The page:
A few years ago, I was the speaker at Memphis University School’s weekly assembly. I am not an alum of MUS. I was asked to speak because I come cheap. Or something like that. Maybe because I am the father of three grown adults? Maybe because I was a high school coach? Maybe because I was not a felon? Whatever the reason, they asked, and I spoke.
During my talk, I told the story of marching my three kids (between the ages of 8 and 13 at the time) into our kitchen. In the sink, there were three “dirty” cereal bowls, three spoons that had been used for the Cap’n Crunch, and three cups with milk rings. On the counter, there was an open cereal box, an open loaf of bread, an open container of butter, a “used” butter knife, and enough bread crumbs to make a park pigeon happy. The three unsuspecting messy kids were happily watching a video before I pushed the pause button on the remote and escorted them into the kitchen.
“What do you see in the sink?” I asked.
The guilty looked but said nothing.
I asked the question again.
“Dishes,” said the oldest one.
Head nods in agreement from the other two culprits.
“Whose dishes?” I asked.
I asked the question again.
“’Our’ dishes,” answered the oldest offender.
Head nods in agreement from his co-accomplices.
“Tell me the name of the person you expected to clean up your mess and put the dirty dishes in the dishwasher?” I asked.
The three plaintiffs nervously shuffled their feet, looking down at the floor.
“C’mon, what’s that person’s name?” I said.
At last, the oldest conspirator got the point. He explained it to his fellow violators. They went to work cleaning up their messes. I never had that conversation with them again. All I had to do was ask, “What is the name …?”
To the young men at MUS, eager to be free and independent of their parent’s confinement, I explained how personal responsibility is an attribute of adult behavior learned early in life. When your parents see you being responsible for small things, I said, they will be eager to give you freedoms and responsibility in bigger things. Ultimately, they want you to leave their house and lead your own life, independent and responsible. They want to see you doing things for yourself.
(I wonder what kind of adults helicopter parents think their children—pampered, protected, problem free, and privileged—will be?)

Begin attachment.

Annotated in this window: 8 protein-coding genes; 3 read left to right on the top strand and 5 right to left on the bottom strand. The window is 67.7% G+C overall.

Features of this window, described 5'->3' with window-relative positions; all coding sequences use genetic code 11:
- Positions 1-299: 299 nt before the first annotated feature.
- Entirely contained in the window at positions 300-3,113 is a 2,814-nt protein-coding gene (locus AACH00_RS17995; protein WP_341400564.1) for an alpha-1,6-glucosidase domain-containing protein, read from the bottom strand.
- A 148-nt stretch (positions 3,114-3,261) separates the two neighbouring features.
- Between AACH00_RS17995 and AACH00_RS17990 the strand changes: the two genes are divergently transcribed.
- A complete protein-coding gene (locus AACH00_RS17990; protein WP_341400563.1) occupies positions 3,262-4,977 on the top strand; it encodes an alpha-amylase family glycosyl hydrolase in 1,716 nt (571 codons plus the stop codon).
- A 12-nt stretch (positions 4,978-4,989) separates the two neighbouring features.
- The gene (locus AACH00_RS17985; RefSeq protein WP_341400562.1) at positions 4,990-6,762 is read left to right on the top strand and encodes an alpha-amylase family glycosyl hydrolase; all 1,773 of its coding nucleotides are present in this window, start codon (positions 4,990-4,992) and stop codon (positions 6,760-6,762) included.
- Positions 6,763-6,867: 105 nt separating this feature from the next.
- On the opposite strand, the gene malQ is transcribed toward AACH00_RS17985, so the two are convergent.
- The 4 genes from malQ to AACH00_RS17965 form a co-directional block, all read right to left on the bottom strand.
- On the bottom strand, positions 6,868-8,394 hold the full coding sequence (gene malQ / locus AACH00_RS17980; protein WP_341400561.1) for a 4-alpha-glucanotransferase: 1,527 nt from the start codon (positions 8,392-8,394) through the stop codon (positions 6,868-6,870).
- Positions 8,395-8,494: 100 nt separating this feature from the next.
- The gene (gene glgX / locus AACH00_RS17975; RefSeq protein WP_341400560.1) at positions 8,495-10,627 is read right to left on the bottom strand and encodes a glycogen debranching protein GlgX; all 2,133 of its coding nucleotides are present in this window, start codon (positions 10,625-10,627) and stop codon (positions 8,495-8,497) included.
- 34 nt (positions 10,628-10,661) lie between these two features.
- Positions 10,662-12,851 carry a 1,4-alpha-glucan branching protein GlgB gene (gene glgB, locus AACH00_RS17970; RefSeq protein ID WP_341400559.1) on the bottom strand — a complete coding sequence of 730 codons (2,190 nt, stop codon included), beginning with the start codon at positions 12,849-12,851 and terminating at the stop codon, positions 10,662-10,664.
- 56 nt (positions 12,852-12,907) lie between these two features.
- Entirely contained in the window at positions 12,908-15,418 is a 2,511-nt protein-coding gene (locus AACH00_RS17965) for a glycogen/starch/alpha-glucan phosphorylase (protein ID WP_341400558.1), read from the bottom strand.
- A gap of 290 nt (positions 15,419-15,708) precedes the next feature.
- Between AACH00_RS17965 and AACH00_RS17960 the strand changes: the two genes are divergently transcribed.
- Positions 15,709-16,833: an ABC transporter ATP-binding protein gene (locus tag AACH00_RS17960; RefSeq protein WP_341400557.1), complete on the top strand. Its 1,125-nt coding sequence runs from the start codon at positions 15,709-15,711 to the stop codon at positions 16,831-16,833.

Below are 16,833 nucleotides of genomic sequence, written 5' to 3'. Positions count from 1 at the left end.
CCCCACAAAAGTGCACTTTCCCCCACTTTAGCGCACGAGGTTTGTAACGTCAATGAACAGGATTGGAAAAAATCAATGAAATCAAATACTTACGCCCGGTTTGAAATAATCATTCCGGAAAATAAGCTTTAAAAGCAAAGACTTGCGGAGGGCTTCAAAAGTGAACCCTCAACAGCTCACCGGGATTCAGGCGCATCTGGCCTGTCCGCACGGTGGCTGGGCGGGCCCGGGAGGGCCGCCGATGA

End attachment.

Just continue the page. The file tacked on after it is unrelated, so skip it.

Of course, the accumulation of years does not mean a person is responsible. I know a woman in her early 50s who is in between husbands #7 and #8. She cannot do anything for herself and she cannot be alone. She has to be taken care of.
There are plenty of men who are equally inept at managing their own lives. In fact, joking about men unable to get their s—t together is a thing in our culture. When I returned from 10 years in Japan, there were a number of television shows that were of the “Yes, Dear” variety. Shows where the hero, or in these cases the heroines, were the inept guys’ wives or girlfriends. The men were more like children than men. Big doofuses. “King of Queens,” “Everybody Loves Raymond,” and “Friends” had a cast of unremarkable men doing stupid stuff.
What happened to men while I was gone, I wondered.
It is not just on television. I met a lady at a faculty party when I was teaching and as we were chatting she learned that I was single. “Well, who takes care of you?” she asked. My answer, “I take care of me” seemed to confound and amuse her. “God doesn’t want you single,” she said, “you need a woman.” Then it was my turn to be confounded and amused.
That day in the kitchen with my children has played over and over in my mind since then when I have asked myself “What is the name of the person who must do this?” I am reminded in that moment that I am responsible for me. No one is coming over to make decisions for me, nor do I want them to. I broke up with a woman many years ago who turned out to be pretty bossy. After telling her repeatedly that, according to my resume, I had managed to accomplish things in my life without her and that I needed neither a mother nor a project manager, I broke up with her. Her response was classic: “Tony, you’re obviously making a huge mistake and you need to reconsider your actions.” “Nope. I’m good,” I said. These days, she is married to some poor schmuck. Every once in a while, I see her and her husband out and about … I always say a silent prayer for him. Then again … maybe he is the kind of man who needs a boss and a project manager.
I am responsible for me. I am responsible for my perspectives of the world. I am responsible for my attitude and my happiness. I am responsible for my failures and accomplishments. And whenever I am in doubt, or stuck, or procrastination is keeping me from progress, taking action, or making a decision, I ask myself, “What is the name of the person who is going to move you forward?” That person’s name is always my name.
And the same is true of you.
What is the name of the person who is going to change your life?
As the rabbinic sage, Hillel the Elder, famously said, “If I am not for myself, who will be for me? If I am only for myself, what am I? If not now, when?”
“In the long run, we shape our lives, and we shape ourselves. The process never ends until we die. And the choices we make are ultimately our own responsibility.” ~ Eleanor Roosevelt
“Only I can change my life. No one can do it for me.” ~ Carol Burnett
This post was originally published on USMCFitnessBootcamp.com and is republished here with permission from the author.
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